What to Look for in an Idaho Home

In Idaho, you can have your pick of beautiful homes and properties with stunning natural backdrops. To narrow down your list, you may want to keep a few things in mind.

Proximity to Employment

The capital of Idaho, Boise, is a major draw for many homebuyers due to its impressive list of corporate and boutique employment opportunities. If you’ve already landed a job at a powerhouse like Boise’s Micron, Hewlett-Packard, Clearwater, IDACORP, or St. Luke’s you will want to look for a home in or around the Boise area. If you haven’t scored a job yet, being close to the city can only help your search and prospects.

With the Homie app, you can narrow down your search using the city or town of your current or future job. Whether you are looking in Boise’s Bench or North End, Garden City, Meridian, Nampa, Caldwell, Kuna or some other area, you can find what you are looking for. You can then collaborate with a Homie agent to decide which homes you may want to make an offer on in Boise.

The Lot the Home Sits On

Even though much of Idaho’s real estate sits on predictable, easy-to-manage land, in some cases, a property could have hidden issues. Keep an eye out for the following when evaluating where your home sits:

  • Setback regulations that may limit where and if you can put on an addition
  • Easements put in place that may limit what you can do
  • How fences, hedges, trees, and other things at the edges of the property sit in relation to the actual, registered boundaries of the lot

Check the Available Utilities

Particularly in the more rural areas of Idaho, you will want to double-check the utilities at your disposal. In the more urban sections of the state, you may have multiple options for handling sewage, as well as heating your home. However, other parts of the state have far fewer choices. It’s best to decide ahead of time how you will deal with:

  • A septic system instead of a town sewer
  • Limited heating fuel options—and the extra expense that may involve
  • Getting a back-up energy source in case there’s a blackout due to a storm and crews are delayed in fixing it

In most cases, any inconveniences can be overcome with a little planning. The more rural sections of Idaho more than make up for it with their natural beauty.

Energy Efficiency

Idaho’s temps can dip below zero degrees Fahrenheit in the winter and push the mercury above 100 degrees in the summer months. To keep comfy, whether you want to be cozy or cool, it’s important to try to find a home that’s energy-efficient. Focus on both the insulation and the mechanical system.

If there’s no information available for the insulation used in the home, you can often gauge its efficiency based on the thickness of the walls. Two-by-six construction tends to be better at maintaining inside temps than two-by-four walls. Likewise, single-pane windows allow more heat loss or gain than a modern dual pane window filled with argon. A quick trip to the attic can reveal the kind of insulation between the roof and living spaces below.

The Importance of Using an Agent

Enlisting the assistance of a Homie agent can make the buying process easier and save you thousands of dollars, not to mention peace of mind. Here are some of the top advantages of using a Homie agent instead of trying to DIY your home purchase.

Getting the Best Deal

Making the right offer is a fine art and skill. Often, a homebuyer may have a number they think reflects the value of the home, but even a thoughtful figure may be skewed by a number of subjective factors. With an agent from Homie, you’ll get a dedicated professional that knows the local area, how its prices have fluctuated over the years, and how well homes tend to hold value.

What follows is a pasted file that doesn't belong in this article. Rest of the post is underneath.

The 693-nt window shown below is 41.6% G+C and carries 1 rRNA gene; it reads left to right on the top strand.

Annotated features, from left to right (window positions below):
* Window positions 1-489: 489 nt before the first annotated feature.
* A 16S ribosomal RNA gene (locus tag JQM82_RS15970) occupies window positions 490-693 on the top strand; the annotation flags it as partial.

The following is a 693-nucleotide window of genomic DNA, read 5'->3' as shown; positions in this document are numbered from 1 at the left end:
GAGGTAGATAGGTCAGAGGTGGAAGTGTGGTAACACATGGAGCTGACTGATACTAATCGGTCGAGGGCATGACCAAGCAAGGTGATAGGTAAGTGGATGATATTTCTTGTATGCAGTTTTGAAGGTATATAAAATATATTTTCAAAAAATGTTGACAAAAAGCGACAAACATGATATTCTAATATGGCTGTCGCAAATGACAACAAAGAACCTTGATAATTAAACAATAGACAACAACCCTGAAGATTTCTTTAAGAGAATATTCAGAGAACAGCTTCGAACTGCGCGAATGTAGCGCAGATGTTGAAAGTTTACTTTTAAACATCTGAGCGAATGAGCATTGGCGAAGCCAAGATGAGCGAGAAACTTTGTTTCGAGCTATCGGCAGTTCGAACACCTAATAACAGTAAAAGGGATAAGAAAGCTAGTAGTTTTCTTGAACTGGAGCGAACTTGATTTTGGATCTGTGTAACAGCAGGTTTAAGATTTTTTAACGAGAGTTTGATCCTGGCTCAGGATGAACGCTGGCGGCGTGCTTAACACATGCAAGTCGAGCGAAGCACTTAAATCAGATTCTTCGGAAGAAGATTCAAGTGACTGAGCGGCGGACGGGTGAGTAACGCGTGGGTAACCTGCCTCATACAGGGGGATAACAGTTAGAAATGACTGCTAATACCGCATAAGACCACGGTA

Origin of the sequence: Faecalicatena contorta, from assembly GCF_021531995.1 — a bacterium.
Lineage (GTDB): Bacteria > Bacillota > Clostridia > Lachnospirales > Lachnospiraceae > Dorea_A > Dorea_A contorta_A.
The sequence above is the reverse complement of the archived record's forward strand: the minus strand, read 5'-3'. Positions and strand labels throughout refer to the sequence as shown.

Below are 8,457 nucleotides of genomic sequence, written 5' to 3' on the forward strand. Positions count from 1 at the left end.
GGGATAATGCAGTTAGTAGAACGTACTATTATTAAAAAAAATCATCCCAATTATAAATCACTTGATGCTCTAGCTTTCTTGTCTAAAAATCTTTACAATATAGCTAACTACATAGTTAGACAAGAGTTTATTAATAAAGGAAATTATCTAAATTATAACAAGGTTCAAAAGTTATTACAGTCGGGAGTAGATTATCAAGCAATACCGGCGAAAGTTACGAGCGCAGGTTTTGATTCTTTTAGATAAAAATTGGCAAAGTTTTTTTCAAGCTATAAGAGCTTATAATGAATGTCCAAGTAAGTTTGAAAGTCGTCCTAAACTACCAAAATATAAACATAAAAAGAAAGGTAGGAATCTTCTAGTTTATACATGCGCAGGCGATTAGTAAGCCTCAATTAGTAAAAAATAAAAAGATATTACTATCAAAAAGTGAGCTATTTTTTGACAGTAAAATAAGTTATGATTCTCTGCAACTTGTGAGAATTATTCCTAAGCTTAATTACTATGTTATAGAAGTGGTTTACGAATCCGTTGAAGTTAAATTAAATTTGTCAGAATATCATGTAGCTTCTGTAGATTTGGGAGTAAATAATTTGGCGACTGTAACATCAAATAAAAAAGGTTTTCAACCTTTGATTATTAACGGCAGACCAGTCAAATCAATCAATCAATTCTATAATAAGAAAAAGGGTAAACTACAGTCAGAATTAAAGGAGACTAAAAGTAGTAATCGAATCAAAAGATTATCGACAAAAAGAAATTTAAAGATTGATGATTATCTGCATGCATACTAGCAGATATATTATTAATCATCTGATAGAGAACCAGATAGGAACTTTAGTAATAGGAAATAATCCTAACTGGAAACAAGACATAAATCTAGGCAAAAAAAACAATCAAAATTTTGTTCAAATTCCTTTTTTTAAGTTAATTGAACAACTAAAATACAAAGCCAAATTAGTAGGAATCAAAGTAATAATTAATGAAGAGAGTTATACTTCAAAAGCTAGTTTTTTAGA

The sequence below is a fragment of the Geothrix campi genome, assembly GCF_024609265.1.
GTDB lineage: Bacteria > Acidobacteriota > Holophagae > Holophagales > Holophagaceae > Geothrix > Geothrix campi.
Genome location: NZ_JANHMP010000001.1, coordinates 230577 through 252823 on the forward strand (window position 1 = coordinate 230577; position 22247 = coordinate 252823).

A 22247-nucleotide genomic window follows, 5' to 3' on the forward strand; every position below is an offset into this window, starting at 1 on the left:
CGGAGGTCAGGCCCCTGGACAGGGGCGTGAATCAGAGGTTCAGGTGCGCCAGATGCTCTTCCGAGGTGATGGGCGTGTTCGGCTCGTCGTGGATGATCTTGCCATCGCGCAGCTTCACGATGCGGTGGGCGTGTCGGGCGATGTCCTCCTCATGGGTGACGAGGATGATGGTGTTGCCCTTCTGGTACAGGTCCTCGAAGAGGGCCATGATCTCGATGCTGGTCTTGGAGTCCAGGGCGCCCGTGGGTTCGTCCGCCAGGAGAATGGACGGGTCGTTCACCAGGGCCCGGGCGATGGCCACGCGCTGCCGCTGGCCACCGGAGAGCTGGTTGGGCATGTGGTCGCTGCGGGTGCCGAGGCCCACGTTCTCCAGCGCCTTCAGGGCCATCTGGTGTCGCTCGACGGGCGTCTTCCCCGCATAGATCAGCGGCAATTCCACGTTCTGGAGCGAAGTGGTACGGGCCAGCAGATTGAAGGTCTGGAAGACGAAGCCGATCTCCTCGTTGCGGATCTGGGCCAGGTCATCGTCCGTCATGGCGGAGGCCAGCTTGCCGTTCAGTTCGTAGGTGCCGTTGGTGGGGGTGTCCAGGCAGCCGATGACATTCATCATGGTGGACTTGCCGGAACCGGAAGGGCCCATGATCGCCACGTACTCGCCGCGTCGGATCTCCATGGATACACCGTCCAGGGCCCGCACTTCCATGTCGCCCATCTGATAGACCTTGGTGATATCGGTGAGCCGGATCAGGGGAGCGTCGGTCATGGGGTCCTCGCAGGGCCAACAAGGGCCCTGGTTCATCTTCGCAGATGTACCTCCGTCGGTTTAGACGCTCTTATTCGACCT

A local agent from Homie also knows how long properties tend to stay on the market in a given area, as well as the infrastructure and municipal projects in the works that may influence the value—present or future—or a home. With this store of data and insights, a Homie agent can help you nail the best offer and earn you a great deal.

Work With Experienced Professionals

When you work with Homie, you not only get to work with some of the top agents, but Homie also helps you find the best providers for all your needs through Homie Marketplace. The Marketplace is a list of partners that we know do amazing work in things like home inspections, warranties, and moving services.

Finding trusted professionals for each part of the home buying process is essential. A good home inspector will tell you what types of repairs your potential home needs. This important information to have so your agent can help you negotiate a fair price.

You’ll also want a good home warranty to protect against any unexpected issues that might come up after you move in. Instead of hunting all over the place to find each of the providers you need, our Homie team will help connect you with the right people.

Familiarity With Legal and Paperwork Requirements

There’s a lot more to buying a home than writing a check and grabbing the keys. The legal landscape can get tricky, particularly when it comes to the paperwork. Even well-meaning sellers can include clauses in the contract that could put you at a disadvantage.

Work With a Homie

If you’re digging for an Idaho real estate gem, a Homie professional can help you as you prospect for your prize. Whether you’re looking for the perfect starter home, an upgrade as your family grows, or a lovely investment property, your Homie agent will help you score a great deal and have a smooth process. Click here to start working with Homie to find your Boise home today!

For more tips on home buying, check out the articles below!

4 Ways to Outsmart the Competition When Buying a Home
5 Tips to Help You Afford Your First Home
Common Home Buying Fears and How To Overcome Them

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The post How to Find a Home in ID appeared first on Homie Blog.

Source: homie.com